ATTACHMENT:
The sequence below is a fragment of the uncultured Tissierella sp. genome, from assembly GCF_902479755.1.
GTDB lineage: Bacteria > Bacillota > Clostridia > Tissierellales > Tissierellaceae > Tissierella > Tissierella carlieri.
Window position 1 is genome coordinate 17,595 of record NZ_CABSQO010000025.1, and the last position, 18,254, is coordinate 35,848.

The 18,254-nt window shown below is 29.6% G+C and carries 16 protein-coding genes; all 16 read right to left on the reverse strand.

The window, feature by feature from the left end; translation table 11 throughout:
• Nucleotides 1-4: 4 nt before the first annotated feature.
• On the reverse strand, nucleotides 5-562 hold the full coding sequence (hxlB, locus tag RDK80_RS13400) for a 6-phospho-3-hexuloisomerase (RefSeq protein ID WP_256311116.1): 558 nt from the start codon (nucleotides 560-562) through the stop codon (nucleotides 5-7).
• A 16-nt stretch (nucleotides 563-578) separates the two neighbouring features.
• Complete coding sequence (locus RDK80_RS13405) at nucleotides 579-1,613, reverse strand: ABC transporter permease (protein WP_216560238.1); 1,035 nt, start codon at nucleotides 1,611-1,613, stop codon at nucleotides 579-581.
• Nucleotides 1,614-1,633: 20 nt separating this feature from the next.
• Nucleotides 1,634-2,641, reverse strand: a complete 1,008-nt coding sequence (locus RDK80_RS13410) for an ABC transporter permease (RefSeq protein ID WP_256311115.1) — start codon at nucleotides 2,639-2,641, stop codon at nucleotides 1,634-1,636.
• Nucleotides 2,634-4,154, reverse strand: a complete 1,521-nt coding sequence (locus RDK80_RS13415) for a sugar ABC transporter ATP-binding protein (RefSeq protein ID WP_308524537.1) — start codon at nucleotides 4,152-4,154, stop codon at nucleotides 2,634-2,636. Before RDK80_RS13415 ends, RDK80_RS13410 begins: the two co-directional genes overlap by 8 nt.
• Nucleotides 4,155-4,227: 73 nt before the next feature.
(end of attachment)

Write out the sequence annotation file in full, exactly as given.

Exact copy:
The sequence below is a fragment of the uncultured Tissierella sp. genome, from assembly GCF_902479755.1.
GTDB lineage: Bacteria > Bacillota > Clostridia > Tissierellales > Tissierellaceae > Tissierella > Tissierella carlieri.
Window position 1 is genome coordinate 17,595 of record NZ_CABSQO010000025.1, and the last position, 18,254, is coordinate 35,848.

The 18,254-nt window shown below is 29.6% G+C and carries 16 protein-coding genes; all 16 read right to left on the reverse strand.

The window, feature by feature from the left end; translation table 11 throughout:
• Nucleotides 1-4: 4 nt before the first annotated feature.
• On the reverse strand, nucleotides 5-562 hold the full coding sequence (hxlB, locus tag RDK80_RS13400) for a 6-phospho-3-hexuloisomerase (RefSeq protein ID WP_256311116.1): 558 nt from the start codon (nucleotides 560-562) through the stop codon (nucleotides 5-7).
• A 16-nt stretch (nucleotides 563-578) separates the two neighbouring features.
• Complete coding sequence (locus RDK80_RS13405) at nucleotides 579-1,613, reverse strand: ABC transporter permease (protein WP_216560238.1); 1,035 nt, start codon at nucleotides 1,611-1,613, stop codon at nucleotides 579-581.
• Nucleotides 1,614-1,633: 20 nt separating this feature from the next.
• Nucleotides 1,634-2,641, reverse strand: a complete 1,008-nt coding sequence (locus RDK80_RS13410) for an ABC transporter permease (RefSeq protein ID WP_256311115.1) — start codon at nucleotides 2,639-2,641, stop codon at nucleotides 1,634-1,636.
• Nucleotides 2,634-4,154, reverse strand: a complete 1,521-nt coding sequence (locus RDK80_RS13415) for a sugar ABC transporter ATP-binding protein (RefSeq protein ID WP_308524537.1) — start codon at nucleotides 4,152-4,154, stop codon at nucleotides 2,634-2,636. Before RDK80_RS13415 ends, RDK80_RS13410 begins: the two co-directional genes overlap by 8 nt.
• Nucleotides 4,155-4,227: 73 nt before the next feature.